SuperValu success in the Orchard County

SuperValu success in the Orchard County

With three SuperValu outlets in the County of Armagh, Philip Woods celebrates his company’s longterm relationship with SuperValu dating back 23 of those 25 years.

However, while the relationship with Musgrave has been long term, Philip and Neville Woods only acquired the show case Fruitfield store, formerly a Eurospar, in the summer of 2019 (just months before the pandemic arrived).

Philip Woods talks to NR about the success of the Fruitfield SuperValu since then, and how the support from Musgrave has made a difference to his business across the years.

“We’ve had a long relationship with Musgrave for over 23 years – that’s important when wanting to expand,” said Philip. “You want to make sure you have the right partner and brand. The scale of Musgrave meant they could weigh in behind the re-brand of Fruitfield in 2019.”

Just one year later – in September 2020, SuperValu Fruitfield was named Musgrave Newcomer of the Year in its annual awards.

“SuperValu Fruitfield is a large shop serving the Richhill and Armagh areas. When the opportunity came up to acquire the store in 2019, it made perfect sense. Musgrave were excited about it too – they could see our vision, as we also have two other SuperValu stores, in Tandragee and in Richhill village plus a Centra and forecourt on the Dobbin Road in Portadown.

Catchment areas

“The brand is important depending on your catchment area – for example SuperValu is right for Richhill and Tandragee as they are small supermarkets, ideal for either a basket or trolley shop. The Centra in Portadown is more of a convenience store – perfect for short stops and top ups.”

Philip Woods took over the Fruitfield from the Reid family, and rebranded as SuperValu in early summer 2019, not long before Covid came along.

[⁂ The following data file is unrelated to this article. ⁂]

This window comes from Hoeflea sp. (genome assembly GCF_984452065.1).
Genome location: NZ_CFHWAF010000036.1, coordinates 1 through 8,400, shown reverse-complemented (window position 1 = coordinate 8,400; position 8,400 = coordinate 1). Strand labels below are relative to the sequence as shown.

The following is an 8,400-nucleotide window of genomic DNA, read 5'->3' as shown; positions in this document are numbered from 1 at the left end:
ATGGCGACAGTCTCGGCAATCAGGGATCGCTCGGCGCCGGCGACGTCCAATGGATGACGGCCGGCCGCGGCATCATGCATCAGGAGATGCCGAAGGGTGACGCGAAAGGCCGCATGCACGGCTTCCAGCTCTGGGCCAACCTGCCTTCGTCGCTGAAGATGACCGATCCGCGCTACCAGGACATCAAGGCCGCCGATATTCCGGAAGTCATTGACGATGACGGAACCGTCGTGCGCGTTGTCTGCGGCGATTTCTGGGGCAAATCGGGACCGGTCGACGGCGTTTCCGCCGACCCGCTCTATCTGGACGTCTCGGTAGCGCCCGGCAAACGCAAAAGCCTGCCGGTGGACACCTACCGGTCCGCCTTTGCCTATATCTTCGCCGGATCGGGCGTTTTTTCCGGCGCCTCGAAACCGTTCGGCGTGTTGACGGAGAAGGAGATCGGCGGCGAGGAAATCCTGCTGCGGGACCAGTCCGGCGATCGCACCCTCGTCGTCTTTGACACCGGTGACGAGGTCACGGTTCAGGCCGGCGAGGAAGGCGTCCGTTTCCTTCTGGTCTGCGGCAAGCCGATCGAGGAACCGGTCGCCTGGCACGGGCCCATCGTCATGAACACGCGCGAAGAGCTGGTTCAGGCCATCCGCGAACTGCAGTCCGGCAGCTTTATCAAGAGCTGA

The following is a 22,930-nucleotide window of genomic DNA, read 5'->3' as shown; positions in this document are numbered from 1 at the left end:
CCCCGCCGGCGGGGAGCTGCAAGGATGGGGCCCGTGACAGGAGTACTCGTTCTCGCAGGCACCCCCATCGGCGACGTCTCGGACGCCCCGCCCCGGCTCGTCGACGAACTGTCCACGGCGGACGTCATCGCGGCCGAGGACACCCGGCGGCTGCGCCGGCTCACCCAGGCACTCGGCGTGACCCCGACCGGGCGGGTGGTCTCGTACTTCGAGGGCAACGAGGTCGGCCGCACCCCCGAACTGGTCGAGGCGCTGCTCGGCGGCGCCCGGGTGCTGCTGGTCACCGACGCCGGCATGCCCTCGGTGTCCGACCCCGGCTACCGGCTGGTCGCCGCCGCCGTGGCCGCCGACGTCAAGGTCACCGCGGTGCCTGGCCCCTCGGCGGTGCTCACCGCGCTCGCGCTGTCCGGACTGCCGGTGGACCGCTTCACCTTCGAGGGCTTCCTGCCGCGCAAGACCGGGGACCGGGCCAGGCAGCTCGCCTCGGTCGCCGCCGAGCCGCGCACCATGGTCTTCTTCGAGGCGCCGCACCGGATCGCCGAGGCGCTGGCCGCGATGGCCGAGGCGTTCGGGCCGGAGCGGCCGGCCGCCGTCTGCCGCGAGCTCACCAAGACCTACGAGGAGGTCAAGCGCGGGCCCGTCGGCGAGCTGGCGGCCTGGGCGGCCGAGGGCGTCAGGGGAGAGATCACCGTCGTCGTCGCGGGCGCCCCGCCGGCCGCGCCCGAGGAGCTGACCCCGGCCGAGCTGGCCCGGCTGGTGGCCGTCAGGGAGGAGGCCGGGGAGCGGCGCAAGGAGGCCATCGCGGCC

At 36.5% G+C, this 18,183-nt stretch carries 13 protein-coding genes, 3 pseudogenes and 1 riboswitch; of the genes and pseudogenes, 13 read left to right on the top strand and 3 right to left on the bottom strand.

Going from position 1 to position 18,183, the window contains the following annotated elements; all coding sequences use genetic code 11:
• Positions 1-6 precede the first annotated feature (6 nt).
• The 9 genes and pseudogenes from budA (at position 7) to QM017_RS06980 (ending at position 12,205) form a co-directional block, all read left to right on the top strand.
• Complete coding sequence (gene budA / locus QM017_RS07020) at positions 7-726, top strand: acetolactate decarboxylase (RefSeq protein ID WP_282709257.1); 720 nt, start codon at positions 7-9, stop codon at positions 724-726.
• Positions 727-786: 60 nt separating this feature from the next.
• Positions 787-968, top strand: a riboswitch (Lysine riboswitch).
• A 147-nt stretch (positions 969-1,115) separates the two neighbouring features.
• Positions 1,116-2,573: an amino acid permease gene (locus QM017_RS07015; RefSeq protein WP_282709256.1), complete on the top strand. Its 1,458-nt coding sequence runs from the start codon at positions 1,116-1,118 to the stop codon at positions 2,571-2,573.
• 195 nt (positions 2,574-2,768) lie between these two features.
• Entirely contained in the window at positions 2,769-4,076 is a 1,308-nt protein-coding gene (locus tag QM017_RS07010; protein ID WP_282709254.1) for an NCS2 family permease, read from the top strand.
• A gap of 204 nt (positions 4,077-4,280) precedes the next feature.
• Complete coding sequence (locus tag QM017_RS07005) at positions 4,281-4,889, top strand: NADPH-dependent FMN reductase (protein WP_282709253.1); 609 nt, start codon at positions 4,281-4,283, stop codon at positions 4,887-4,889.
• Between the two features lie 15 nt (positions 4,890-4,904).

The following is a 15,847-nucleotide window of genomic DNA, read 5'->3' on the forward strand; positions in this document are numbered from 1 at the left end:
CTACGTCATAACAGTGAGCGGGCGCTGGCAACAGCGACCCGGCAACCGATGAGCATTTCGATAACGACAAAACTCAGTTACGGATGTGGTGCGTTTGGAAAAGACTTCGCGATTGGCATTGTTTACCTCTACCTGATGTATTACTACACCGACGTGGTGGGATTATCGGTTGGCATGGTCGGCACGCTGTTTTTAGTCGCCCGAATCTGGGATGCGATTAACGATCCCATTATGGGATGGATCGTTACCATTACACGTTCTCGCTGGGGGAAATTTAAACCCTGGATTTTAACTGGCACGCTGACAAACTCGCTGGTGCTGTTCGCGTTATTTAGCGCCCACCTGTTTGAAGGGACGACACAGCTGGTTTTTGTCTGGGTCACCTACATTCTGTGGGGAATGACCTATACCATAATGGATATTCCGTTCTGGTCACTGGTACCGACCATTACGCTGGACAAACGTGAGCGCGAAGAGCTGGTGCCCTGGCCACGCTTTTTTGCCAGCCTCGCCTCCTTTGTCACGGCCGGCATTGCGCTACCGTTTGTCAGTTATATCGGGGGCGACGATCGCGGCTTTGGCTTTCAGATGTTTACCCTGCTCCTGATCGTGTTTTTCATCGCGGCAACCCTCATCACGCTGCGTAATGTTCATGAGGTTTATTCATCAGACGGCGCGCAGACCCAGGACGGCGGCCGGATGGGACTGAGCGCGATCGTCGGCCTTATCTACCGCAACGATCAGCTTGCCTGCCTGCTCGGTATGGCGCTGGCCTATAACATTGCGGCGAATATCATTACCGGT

“We had nearly ten months under our belt, it was performing really well. We made changes which were well received by customers. Then Covid came along with all its challenges,” said Philip. “Although there has been what I would call ‘Covid bumps’, it’s been a case of ‘so far so good’”.

New systems

What was involved in the re-branding process? Did it all go smoothly?

“At the outset we had Musgrave involved which was a huge help in guiding us through the process – for example, there was a different IT and ordering system. It might seem daunting at the start, but they helped implement the changes, which eased the burden.”

Keep it simple

The store literally re-branded overnight in June 2019. The focus in-store, explained Philip, is very much on meal solutions.

“My theory is – don’t over complicate it – keep it simple. Customers appreciate special offers, and everything that we can offer in-store.

“At Fruitfield there is an excellent meat counter, vast array of fresh fruit and veg, a brilliant bakery, off-licence – offering both top end wines and good-value wines, and a giftware and occasions section.”

The emphasis is on value, whether it’s shopping for a special occasion (a rib-eye or T-bone, with a quality wine) or serving everyday options.

“We have a large production facility behind the scenes,” said Philip. “Since Covid, we’ve been doing home deliveries which was really appreciated by older and isolated people.

Peak of the Pandemic

“At the peak of the pandemic, we had two vans on the road all the time. Now that’s cut back to Thursday to Saturday – the demand for home delivery has dwindled a bit with more people vaccinated and having the confidence to come out again.”